The First One Hundred Years of Christianity: An Introduction to Its History, Literature, and Development

The First One Hundred Years of Christianity: An Introduction to Its History, Literature, and Development

The First One Hundred Years of Christianity: An Introduction to Its History, Literature, and Development

The First One Hundred Years of Christianity: An Introduction to Its History, Literature, and Development


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Beginning as a marginal group in Galilee, the movement initiated by Jesus of Nazareth became a world religion within 100 years. Why, among various religious movements, did Christianity succeed? This major work by internationally renowned scholar Udo Schnelle traces the historical, cultural, and theological influences and developments of the early years of the Christian movement. It shows how Christianity provided an intellectual framework, a literature, and socialization among converts that led to its enduring influence. Senior New Testament scholar James Thompson offers a clear, fluent English translation of the successful German edition.

Product Details

ISBN-13: 9781540960153
Publisher: Baker Publishing Group
Publication date: 06/30/2020
Pages: 688
Product dimensions: 6.00(w) x 9.00(h) x (d)

About the Author

Udo Schnelle (DrTheol, University of Göttingen) is professor of New Testament at the University of Halle-Wittenberg in Germany. His previous works have been highly acclaimed.

James W. Thompson (PhD, Vanderbilt University) is scholar in residence at the Graduate School of Theology at Abilene Christian University in Abilene, Texas.

Table of Contents


1. On Writing a History of Origins
1.1 History as Interpretation of the Present and the Past
1.2 History and Method
2. Definition and Demarcation of the Epoch
2.1 Primitive Christianity or Early Christianity?
2.2 The Chronological Framework
3. Presuppositions and Contexts
3.1 Hellenism as a World Culture
3.2 Greco-Roman Culture
3.3 Judaism
3.4 The Political and Economic Situation in the Roman Empire in the First and Second Centuries CE
4. The New Movement of Christ-Believers
4.1 The Easter Events
4.2 The Origin of Christology
4.3 The Founder of a New Discourse and New Thinking
5. The Jerusalem Church
5.1 The Beginnings
5.2 Groups and Persons
5.3 Places: The Temple
5.4 Conflicts
5.5 Theological Institutions and Discourse
5.6 Texts: The Passion Narrative
5.7 The Theological Development of the Early Jerusalem Church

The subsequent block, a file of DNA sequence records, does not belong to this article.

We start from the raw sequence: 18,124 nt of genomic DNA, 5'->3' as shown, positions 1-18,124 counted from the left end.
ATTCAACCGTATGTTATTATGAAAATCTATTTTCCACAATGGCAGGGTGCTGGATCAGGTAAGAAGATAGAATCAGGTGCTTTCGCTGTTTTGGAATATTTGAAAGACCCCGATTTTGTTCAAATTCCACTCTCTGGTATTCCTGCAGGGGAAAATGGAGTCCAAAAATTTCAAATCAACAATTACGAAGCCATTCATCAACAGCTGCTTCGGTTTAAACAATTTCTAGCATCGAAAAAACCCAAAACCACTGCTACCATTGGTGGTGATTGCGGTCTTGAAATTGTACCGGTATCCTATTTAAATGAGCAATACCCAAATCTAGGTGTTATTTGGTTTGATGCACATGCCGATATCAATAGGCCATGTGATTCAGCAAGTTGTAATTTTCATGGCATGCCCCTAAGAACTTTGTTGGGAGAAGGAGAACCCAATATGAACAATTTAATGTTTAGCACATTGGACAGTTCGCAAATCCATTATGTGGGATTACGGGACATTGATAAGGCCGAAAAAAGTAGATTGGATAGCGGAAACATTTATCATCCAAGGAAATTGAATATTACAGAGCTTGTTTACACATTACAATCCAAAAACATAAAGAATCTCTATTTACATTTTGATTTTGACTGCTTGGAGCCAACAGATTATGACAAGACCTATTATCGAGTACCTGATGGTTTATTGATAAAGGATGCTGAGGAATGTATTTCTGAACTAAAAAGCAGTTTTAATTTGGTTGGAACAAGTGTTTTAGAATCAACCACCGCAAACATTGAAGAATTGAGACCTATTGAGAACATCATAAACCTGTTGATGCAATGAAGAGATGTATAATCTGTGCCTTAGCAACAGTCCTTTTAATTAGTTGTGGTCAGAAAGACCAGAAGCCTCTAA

6. Early Churches and Early Mission outside of Jerusalem
6.1 Contexts: Mobility and Religious-Philosophical Variety in the Roman Empire
6.2 Persons
6.3 Groups: The Jesus Movement
6.4 Lands and Places
6.5 Competitors and Conflicts
6.6 The Development of the Community's Own Cult Praxis and Theology: The First Forms of Institutionalization
6.7 Texts
6.8 The First Missionary Journey and the Mission to the Gentiles without the Requirement of Circumcision
6.9 The Three Great Currents at the Beginning
7. The Apostolic Conference
7.1 The Initial Conflict
7.2 The Essential Problem
7.3 The Process
7.4 The Result
7.5 Interpretations of the Outcome
7.6 The Incident at Antioch
8. The Independent Mission of Paul
8.1 Perspective, Process, and Conflicts
8.2 Persons
8.3 Structures
8.4 External Discourse
8.5 Internal Discourse
8.6 Theology in Letter Form: The Pauline Letters
8.7 Paul and the Development of Early Christianity as an Independent Movement
9. The Crisis of Early Christianity around 70 CE
9.1 The Deaths of Peter, Paul, and James and the First Persecutions
9.2 The Destruction of the Temple, the Fall of the Jerusalem Church, and the Fiscus Judaicus
9.3 The Rise of the Flavians
9.4 The Writing of the Gospels and Pseudepigraphy as Innovative Responses to Crises
10. The Establishment of Early Christianity
10.1 A New Genre for a New Era: The Gospels
10.2 The Synoptic Gospels and Acts as Master Narratives
10.3 The Continuing Legacy of Paul
10.4 Johannine Christianity as the Fourth Great Stream
10.5 Jewish Christianity as an Enduring Power
10.6 Perceptions by Outsiders
11. Dangers and Threats
11.1 The Delay of the Parousia
11.2 Poor and Rich
11.3 Controversies, False Teachers, and Opponents
11.4 Structures and Offices
11.5 Conflicts with Judaism after 70 CE
12. Persecutions of Christians and the Imperial Cult
12.1 The Imperial Cult as a Political Religion
12.2 Persecution under Nero
12.3 Persecution under Domitian?
12.4 Pliny and Trajan concerning Christianity
13. Early Christianity as an Independent Movement
13.1 The New Narrative and the New Language of the Christians
13.2 New Perspectives about God
13.3 Serving as a Model of Success
13.4 Early Christianity as a Religion of the City and of Education
13.5 The Major Theological Currents and Networks near the End of the First Century
13.6 The Expansion of Early Christianity
14. The Transition to the Ancient Church
14.1 Claims to Power and Established Structures
14.2 The Emergence of Another Message: Early Gnosticism
15. Fifteen Reasons for the Success of Early Christianity
Works Cited
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